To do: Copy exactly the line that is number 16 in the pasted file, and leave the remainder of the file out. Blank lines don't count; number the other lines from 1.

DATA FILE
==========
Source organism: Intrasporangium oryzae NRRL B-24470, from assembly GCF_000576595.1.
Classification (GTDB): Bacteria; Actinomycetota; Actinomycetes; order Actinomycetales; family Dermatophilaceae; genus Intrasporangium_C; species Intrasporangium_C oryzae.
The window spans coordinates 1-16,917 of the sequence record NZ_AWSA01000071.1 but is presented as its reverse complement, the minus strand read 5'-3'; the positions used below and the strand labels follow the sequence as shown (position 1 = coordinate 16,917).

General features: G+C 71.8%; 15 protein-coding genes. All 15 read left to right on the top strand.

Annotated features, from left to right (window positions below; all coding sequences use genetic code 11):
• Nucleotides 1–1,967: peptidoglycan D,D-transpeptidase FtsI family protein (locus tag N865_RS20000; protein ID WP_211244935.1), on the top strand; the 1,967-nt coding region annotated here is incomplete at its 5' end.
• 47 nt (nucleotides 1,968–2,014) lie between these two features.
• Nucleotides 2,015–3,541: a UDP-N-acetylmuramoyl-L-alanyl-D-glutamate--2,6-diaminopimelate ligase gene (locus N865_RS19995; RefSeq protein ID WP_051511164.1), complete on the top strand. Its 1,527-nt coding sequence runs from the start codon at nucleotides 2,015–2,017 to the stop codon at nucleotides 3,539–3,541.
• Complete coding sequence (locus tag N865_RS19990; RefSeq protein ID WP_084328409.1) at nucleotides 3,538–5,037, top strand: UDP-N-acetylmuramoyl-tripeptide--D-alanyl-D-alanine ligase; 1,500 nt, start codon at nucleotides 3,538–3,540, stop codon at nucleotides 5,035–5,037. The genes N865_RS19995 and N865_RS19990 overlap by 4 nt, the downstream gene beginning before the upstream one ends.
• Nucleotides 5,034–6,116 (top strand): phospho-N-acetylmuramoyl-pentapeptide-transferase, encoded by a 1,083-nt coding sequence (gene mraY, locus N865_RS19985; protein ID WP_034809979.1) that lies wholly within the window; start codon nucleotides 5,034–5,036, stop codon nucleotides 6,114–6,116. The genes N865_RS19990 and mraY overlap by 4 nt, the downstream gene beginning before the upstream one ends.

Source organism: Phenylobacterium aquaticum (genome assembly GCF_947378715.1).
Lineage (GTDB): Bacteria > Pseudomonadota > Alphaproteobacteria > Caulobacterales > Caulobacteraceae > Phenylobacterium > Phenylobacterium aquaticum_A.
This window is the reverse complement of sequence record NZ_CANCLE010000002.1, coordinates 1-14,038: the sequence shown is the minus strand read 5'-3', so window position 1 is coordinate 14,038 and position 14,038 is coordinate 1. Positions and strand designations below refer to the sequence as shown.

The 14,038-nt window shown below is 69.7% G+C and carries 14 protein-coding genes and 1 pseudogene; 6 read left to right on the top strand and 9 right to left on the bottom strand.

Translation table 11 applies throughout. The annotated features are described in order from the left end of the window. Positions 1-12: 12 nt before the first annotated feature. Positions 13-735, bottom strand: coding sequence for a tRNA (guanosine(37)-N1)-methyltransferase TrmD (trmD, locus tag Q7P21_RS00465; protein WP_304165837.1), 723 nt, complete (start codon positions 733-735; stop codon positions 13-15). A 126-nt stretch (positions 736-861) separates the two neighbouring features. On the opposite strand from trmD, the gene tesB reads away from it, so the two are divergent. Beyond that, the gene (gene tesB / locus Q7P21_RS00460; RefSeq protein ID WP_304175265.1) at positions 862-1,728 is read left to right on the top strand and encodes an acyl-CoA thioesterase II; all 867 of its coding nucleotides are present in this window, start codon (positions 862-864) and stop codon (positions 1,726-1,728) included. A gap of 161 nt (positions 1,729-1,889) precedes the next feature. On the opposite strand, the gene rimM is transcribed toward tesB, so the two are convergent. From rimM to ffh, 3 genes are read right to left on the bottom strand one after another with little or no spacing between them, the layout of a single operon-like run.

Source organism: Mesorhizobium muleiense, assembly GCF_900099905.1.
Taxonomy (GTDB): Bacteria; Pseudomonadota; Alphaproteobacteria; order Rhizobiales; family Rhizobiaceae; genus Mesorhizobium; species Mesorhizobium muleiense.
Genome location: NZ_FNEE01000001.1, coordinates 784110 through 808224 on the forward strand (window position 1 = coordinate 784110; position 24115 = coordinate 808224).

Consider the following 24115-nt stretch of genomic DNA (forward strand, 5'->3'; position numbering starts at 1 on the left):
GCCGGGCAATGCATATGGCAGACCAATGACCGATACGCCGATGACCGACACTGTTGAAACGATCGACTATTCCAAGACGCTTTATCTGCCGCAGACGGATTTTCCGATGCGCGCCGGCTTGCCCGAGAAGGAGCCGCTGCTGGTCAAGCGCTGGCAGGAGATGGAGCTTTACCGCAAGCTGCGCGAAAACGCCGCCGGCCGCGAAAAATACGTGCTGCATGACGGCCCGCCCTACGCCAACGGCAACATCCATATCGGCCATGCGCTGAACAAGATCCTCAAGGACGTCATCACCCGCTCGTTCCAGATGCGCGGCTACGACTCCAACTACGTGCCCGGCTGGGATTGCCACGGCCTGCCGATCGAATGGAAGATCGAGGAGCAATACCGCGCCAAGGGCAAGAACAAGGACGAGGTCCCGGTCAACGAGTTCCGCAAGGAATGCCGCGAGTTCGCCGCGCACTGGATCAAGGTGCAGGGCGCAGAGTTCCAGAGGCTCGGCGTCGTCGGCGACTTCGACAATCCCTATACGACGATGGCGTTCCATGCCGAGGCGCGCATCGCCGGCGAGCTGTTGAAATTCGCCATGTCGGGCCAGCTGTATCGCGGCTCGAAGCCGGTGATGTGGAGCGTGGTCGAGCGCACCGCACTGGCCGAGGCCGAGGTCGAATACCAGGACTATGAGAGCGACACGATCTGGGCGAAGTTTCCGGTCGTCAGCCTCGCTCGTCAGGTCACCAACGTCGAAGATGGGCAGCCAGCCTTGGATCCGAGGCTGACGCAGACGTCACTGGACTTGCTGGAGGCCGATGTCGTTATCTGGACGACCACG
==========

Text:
Source organism: Mesorhizobium muleiense, assembly GCF_900099905.1.